METHODS: We linked pharmacy, custodial, death, case management, and HIV surveillance data from Connecticut Departments of Correction and Public Health to create a retrospective cohort of all adults with HIV released from jails and prisons in Connecticut between 2007 and 2014. We compared the mortality rate of adults with HIV released from incarceration with the general US and Connecticut populations, and modelled time-to-death from any cause after prison release with Cox proportional hazard models.
FINDINGS: We identified 1350 people with HIV who were released after 24 h or more of incarceration between 2007 and 2014, of whom 184 (14%) died after index release; median age was 45 years (IQR 39-50) and median follow-up was 5·2 years (IQR 3·0-6·7) after index release. The crude mortality rate for people with HIV released from incarceration was 2868 deaths per 100 000 person-years, and the standardised mortality ratio showed that mortality was higher for this cohort than the general US population (6·97, 95% CI 5·96-7·97) and population of Connecticut (8·47, 7·25-9·69). Primary cause of death was reported for 170 individuals; the most common causes were HIV/AIDS (78 [46%]), drug overdose (26 [15%]), liver disease (17 [10%]), cardiovascular disease (16 [9%]), and accidental injury or suicide (13 [8%]). Black race (adjusted hazard ratio [HR] 0·52, 95% CI 0·34-0·80), having health insurance (0·09, 0·05-0·17), being re-incarcerated at least once for 365 days or longer (0·41, 0·22-0·76), and having a high percentage of re-incarcerations in which antiretroviral therapy was prescribed (0·08, 0·03-0·21) were protective against mortality. Positive predictors of time-to-death were age (≥50 years; adjusted HR 3·65, 95% CI 1·21-11·08), lower CD4 count (200-499 cells per μL, 2·54, 1·50-4·31; <200 cells per μL, 3·44, 1·90-6·20), a high number of comorbidities (1·86, 95% CI 1·23-2·82), virological failure (2·76, 1·94-3·92), and unmonitored viral load (2·13, 1·09-4·18).
INTERPRETATION: To reduce mortality after release from incarceration in people with HIV, resources are needed to identify and treat HIV, in addition to medical comorbidities, psychiatric disorders, and substance use disorders, during and following incarceration. Policies that reduce incarceration and support integrated systems of care between prisons and communities could have a substantial effect on the survival of people with HIV.
FUNDING: US National Institutes of Health.
METHODS: To create a retrospective cohort of all adults with HIV released from jails and prisons in Connecticut, USA (2007-14), we linked administrative custody and pharmacy databases with mandatory HIV/AIDS surveillance monitoring and case management data. We examined time to LTC (defined as first viral load measurement after release) and viral suppression at LTC. We used generalised estimating equations to show predictors of LTC within 14 days and 30 days of release.
FINDINGS: Among 3302 incarceration periods for 1350 individuals between 2007 and 2014, 672 (21%) of 3181 periods had LTC within 14 days of release, 1042 (34%) of 3064 had LTC within 30 days of release, and 301 (29%) of 1042 had detectable viral loads at LTC. Factors positively associated with LTC within 14 days of release are intermediate (31-364 days) incarceration duration (adjusted odds ratio 1·52; 95% CI 1·19-1·95), and transitional case management (1·65; 1·36-1·99), receipt of antiretroviral therapy during incarceration (1·39; 1·11-1·74), and two or more medical comorbidities (1·86; 1·48-2·36). Reincarceration (0·70; 0·56-0·88) and conditional release (0·62; 0·50-0·78) were negatively associated with LTC within 14 days. Hispanic ethnicity, bonded release, and psychiatric comorbidity were also associated with LTC within 30 days but reincarceration was not.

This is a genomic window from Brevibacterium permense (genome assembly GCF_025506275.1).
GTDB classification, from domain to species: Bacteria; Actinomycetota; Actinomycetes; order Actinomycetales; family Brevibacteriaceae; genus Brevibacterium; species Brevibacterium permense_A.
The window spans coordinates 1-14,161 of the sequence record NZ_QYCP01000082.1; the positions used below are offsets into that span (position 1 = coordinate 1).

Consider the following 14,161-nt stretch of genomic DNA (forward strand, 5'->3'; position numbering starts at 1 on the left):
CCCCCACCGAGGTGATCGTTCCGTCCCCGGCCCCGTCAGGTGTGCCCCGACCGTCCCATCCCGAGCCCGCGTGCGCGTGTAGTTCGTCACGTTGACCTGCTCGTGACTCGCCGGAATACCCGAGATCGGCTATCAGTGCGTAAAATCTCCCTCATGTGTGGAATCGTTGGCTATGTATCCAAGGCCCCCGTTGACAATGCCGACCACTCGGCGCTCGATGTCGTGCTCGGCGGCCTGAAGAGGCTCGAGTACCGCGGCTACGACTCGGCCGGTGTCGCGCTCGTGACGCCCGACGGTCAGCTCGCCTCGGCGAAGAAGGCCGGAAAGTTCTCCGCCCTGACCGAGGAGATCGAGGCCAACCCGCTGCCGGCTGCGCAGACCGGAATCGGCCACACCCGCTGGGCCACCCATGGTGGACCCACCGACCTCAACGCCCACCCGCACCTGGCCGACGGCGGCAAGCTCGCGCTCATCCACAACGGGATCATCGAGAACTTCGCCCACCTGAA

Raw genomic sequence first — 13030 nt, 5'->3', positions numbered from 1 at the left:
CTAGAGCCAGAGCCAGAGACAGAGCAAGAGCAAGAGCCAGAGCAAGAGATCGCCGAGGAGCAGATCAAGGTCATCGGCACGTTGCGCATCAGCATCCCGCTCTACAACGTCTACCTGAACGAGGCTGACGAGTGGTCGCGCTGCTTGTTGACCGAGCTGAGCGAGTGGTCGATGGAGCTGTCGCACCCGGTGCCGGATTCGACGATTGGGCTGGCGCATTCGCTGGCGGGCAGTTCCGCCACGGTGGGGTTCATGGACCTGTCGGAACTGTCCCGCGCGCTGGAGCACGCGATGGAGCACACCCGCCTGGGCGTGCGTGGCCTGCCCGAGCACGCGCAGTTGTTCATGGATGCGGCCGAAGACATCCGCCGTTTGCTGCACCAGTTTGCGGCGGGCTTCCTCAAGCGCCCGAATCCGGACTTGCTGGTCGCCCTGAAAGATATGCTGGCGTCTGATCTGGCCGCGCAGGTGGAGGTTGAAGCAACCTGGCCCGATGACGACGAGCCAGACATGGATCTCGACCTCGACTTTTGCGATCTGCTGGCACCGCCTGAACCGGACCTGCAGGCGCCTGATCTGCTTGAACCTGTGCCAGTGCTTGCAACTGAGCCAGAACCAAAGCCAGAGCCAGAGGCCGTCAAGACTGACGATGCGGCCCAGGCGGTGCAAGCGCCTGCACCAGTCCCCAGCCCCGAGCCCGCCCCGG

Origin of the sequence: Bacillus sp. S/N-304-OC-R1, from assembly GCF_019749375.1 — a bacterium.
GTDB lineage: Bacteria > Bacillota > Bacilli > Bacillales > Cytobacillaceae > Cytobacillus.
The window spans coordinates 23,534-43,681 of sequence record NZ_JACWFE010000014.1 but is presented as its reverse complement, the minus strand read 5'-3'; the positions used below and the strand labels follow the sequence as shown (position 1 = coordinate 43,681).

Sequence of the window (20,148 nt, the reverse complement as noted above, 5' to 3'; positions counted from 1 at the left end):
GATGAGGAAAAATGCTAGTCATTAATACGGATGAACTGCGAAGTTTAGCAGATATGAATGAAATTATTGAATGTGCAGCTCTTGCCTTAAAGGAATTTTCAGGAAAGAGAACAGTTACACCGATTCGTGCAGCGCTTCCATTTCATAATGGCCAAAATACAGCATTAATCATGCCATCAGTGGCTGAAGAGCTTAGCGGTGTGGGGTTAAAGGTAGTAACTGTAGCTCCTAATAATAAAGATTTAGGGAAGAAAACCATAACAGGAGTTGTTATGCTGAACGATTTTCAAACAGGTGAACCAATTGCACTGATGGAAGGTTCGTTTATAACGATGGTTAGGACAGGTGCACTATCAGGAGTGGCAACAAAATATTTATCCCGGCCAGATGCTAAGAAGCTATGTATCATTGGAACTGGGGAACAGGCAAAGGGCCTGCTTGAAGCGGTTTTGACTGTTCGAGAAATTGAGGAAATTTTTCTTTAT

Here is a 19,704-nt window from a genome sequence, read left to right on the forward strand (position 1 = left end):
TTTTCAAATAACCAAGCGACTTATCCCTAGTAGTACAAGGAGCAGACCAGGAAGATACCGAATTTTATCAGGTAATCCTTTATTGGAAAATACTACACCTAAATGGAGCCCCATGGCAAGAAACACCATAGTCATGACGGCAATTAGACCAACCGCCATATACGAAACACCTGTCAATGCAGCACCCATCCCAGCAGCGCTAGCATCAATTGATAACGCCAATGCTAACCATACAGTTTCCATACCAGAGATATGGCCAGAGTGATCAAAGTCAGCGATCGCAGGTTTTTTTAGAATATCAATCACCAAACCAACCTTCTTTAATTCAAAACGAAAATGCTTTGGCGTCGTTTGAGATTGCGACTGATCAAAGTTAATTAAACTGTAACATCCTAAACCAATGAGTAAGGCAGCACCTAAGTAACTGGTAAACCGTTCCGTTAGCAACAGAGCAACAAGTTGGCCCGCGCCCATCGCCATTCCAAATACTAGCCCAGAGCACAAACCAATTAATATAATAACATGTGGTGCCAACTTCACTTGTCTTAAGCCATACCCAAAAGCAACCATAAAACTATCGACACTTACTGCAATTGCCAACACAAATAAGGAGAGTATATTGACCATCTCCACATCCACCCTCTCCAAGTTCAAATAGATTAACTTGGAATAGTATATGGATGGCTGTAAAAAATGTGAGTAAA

INTERPRETATION: LTC after release is suboptimal but improves when inmates' medical, psychiatric, and case management needs are identified and addressed before release. People who are rapidly cycling through jail facilities are particularly vulnerable to missed linkage opportunities. The use of integrated programmes to align justice and health-care goals has great potential to improve long-term HIV treatment outcomes.
FUNDING: US National Institutes of Health.
METHODS: A randomly sampled, nationwide biobehavioural health survey was conducted in 8 prisons in Kyrgyzstan among all soon-to-be-released prisoners; women were oversampled. Consented participants underwent computer-assisted, standardized behavioural health assessment surveys and testing for HIV, HCV, HBV, and syphilis. Prevalence and means were computed, and generalized linear modelling was conducted, with all analyses using weights to account for disproportionate sampling by strata.
RESULTS: Among 381 prisoners who underwent consent procedures, 368 (96.6%) were enrolled in the study. Women were significantly older than men (40.6 vs. 36.5; p=0.004). Weighted prevalence (%), with confidence interval (CI), for each infection was high: HCV (49.7%; CI: 44.8-54.6%), syphilis (19.2%; CI: 15.1-23.5%), HIV (10.3%; CI: 6.9-13.8%), and HBV (6.2%; CI: 3.6-8.9%). Among the 31 people with HIV, 46.5% were aware of being HIV-infected. Men, compared to women, were significantly more likely to have injected drugs (38.3% vs.16.0%; p=0.001). Pre-incarceration and within-prison drug injection, primarily of opioids, was 35.4% and 30.8%, respectively. Independent correlates of HIV infection included lifetime drug injection (adjusted odds ratio [AOR]=38.75; p=0.001), mean number of years injecting (AOR=0.93; p=0.018), mean number of days experiencing drug problems (AOR=1.09; p=0.025), increasing duration of imprisonment (AOR=1.08; p=0.02 for each year) and having syphilis (AOR=3.51; p=0.003), while being female (AOR=3.06; p=0.004) and being a recidivist offender (AOR=2.67; p=0.008) were independently correlated with syphilis infection.